Interviewees explained Gabon's threat of Project disengagement in various ways. Although some Project developers said that Gabon's threat of disengagement was due to personal politics or their financial resources enabling them to turn down climate finance, information from other sources presented here show that Gabon's condition for engaging in projects was that it wanted to be consulted as an equal partner. They noted that Gabon can posit this condition because it is not dependent on REDD+ funds.
What enables a country to exercise their right to refuse participation in such international projects? Gabon's exit from the REDD+ process and threat to disengage from the Project itself reset the power dynamic – by demonstrating that Gabon did not need to play the game set up by others around the 'table'. Groups seeking recognition may use a “refusal to sit down at the negotiating table” (Ferrarese 2009: 607) to change the conditions of the negotiations. Here Gabon clearly stated that it wants such recognition – equal recognition that the discourse of the Project and REDD+ processes laid out as their operating principle. Gabonese officials use the same metaphor of a table with the possible seating of equals. Their ability to withdraw enabled them to negotiate equal rank, while also continuing on their own path to climate smart development, as envisaged in their national plans.
But, what are the costs of Gabon rejecting the REDD+ process or a related Project? Clearly, rejecting REDD+ has a cost for international climate change mitigation advocates. It might diminish the international fight against climate change, which could be the case if Gabon were not already engaged in low emissions development. Globally the advocates of REDD+ consider these costs to be high. Nationally, the costs may also be high. Firstly, resources linked to these relationships may be reduced, in this case both in terms of carbon credits purchased and forests as the key source to carbon credit schemes. Secondly, rejecting this global REDD+ process could damage Gabon's relations with organisations or individuals that are important collaborators on other fronts, such as infrastructure development, biodiversity conservation and other national priorities (Ferrarese 2009: 611).
In Gabon's case, the FCPF now classifies Gabon as an 'inactive country' and one which has 'lost guaranteed access to FCPF grant funding (FCPF 2013)'. Although Gabon wished to engage on climate smart development on their own terms, there are other reasons that Gabon might be able to choose to be inactive, rooted in Gabon's history as being more economically independent through high petroleum rents. Gabon is one of the most important oil producers in Africa, and oil rents have driven the country's higher GDP (Wunder 2003). Oil rent in many ways fostered an economic independence in terms of funding development projects, as detailed in the Premier Plan de Développement Economique et Social in 1966 (Yates 1996)10.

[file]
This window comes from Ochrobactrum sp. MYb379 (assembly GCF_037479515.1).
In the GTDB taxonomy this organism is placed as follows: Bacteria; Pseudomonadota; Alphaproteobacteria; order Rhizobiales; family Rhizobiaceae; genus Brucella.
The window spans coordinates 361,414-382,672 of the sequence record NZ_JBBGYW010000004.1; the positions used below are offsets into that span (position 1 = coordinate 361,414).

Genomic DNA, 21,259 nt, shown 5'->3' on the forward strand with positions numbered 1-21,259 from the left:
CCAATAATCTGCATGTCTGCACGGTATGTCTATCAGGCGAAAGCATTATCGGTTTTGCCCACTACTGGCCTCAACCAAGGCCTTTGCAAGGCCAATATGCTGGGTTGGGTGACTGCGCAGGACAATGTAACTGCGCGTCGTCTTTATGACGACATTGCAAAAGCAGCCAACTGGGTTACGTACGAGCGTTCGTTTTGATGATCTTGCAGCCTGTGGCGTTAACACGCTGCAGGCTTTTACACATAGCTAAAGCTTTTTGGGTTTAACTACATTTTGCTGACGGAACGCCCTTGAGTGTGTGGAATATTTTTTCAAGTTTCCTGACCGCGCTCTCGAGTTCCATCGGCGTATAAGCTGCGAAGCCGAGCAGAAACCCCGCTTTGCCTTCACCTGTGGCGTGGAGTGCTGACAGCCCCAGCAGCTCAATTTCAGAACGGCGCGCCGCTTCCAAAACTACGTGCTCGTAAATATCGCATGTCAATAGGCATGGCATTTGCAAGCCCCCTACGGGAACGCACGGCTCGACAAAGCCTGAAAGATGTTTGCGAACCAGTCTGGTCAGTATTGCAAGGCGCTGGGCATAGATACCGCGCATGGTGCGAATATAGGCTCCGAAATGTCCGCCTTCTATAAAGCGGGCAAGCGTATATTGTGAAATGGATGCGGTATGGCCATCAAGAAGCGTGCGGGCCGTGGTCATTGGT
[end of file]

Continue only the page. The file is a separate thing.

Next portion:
Furthermore, Gabon has a history of engaging on endeavours on their own terms. The best example was the construction of the costly Transgabonais Railroad in the 1980s 11 despite loans being refused from the World Bank and being generally discouraged by other governments to conduct the project (Pourtier 1989), it was constructed against all odds and led by the President, himself (Yates 1996). Historian Yates quoted the then President, when discussing why Gabon at that time was moving towards modernisation at all costs, “We want to do in a few decades what others took centuries to do” (Yates 1996: 183 citing World Bank 1991; World Bank 1991).
This threat of rejection of the Project constituted a 'choice of instance' whereby Gabon proposed to leave the Project negotiation table. A second 'choice of instance' occurred when Gabon did not sign the regional REDD+ declaration. Although both Cameroon and Gabon have attempted different models of economic independence, Gabon's tradition of developing independently combined with a higher GDP seems to play a large role in its ability to choose which tables to sit at and which to abandon.
Project negotiations may never be easy, however, it is possible that the recognition that the Climate Change Focal Points achieved in the international climate change negotiation arena gave them a higher status and expectation of being treated differently by a donor like the World Bank. During the time of the project, as one informant noted, this power dynamic was shifting the power balance towards them in a way that had possibly not happened prior to the climate change negotiations. This shift likely caused the World Bank to rethink how they work with national representatives in project development. Indeed, more spaces for equitable engagement are needed in the environmental sector and it falls to those with traditionally more power to enable those spaces (Martin et al. 2016).
| Conclusion|| |